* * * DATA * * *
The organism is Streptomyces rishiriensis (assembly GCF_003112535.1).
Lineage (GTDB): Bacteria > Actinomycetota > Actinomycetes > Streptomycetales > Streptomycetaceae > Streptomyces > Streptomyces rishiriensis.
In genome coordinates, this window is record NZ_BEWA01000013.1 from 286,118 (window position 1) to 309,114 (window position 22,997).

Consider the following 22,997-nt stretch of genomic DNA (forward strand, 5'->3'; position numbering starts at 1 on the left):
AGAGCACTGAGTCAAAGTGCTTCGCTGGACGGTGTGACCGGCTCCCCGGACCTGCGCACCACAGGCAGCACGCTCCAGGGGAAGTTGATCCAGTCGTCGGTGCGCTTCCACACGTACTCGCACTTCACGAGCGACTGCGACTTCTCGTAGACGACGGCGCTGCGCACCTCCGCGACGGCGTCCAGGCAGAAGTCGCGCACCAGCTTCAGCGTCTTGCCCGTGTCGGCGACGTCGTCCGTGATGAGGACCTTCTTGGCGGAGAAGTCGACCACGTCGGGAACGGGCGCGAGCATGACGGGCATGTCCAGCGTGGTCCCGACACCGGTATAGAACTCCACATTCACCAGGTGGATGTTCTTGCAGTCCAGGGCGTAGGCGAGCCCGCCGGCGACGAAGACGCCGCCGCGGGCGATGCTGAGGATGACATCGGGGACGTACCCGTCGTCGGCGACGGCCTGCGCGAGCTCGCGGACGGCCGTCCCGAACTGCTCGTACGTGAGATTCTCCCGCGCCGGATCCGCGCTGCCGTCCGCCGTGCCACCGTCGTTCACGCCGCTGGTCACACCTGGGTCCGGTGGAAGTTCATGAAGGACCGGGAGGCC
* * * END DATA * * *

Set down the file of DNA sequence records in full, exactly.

The organism is Streptomyces rishiriensis (assembly GCF_003112535.1).
Lineage (GTDB): Bacteria > Actinomycetota > Actinomycetes > Streptomycetales > Streptomycetaceae > Streptomyces > Streptomyces rishiriensis.
In genome coordinates, this window is record NZ_BEWA01000013.1 from 286,118 (window position 1) to 309,114 (window position 22,997).

Consider the following 22,997-nt stretch of genomic DNA (forward strand, 5'->3'; position numbering starts at 1 on the left):
AGAGCACTGAGTCAAAGTGCTTCGCTGGACGGTGTGACCGGCTCCCCGGACCTGCGCACCACAGGCAGCACGCTCCAGGGGAAGTTGATCCAGTCGTCGGTGCGCTTCCACACGTACTCGCACTTCACGAGCGACTGCGACTTCTCGTAGACGACGGCGCTGCGCACCTCCGCGACGGCGTCCAGGCAGAAGTCGCGCACCAGCTTCAGCGTCTTGCCCGTGTCGGCGACGTCGTCCGTGATGAGGACCTTCTTGGCGGAGAAGTCGACCACGTCGGGAACGGGCGCGAGCATGACGGGCATGTCCAGCGTGGTCCCGACACCGGTATAGAACTCCACATTCACCAGGTGGATGTTCTTGCAGTCCAGGGCGTAGGCGAGCCCGCCGGCGACGAAGACGCCGCCGCGGGCGATGCTGAGGATGACATCGGGGACGTACCCGTCGTCGGCGACGGCCTGCGCGAGCTCGCGGACGGCCGTCCCGAACTGCTCGTACGTGAGATTCTCCCGCGCCGGATCCGCGCTGCCGTCCGCCGTGCCACCGTCGTTCACGCCGCTGGTCACACCTGGGTCCGGTGGAAGTTCATGAAGGACCGGGAGGCC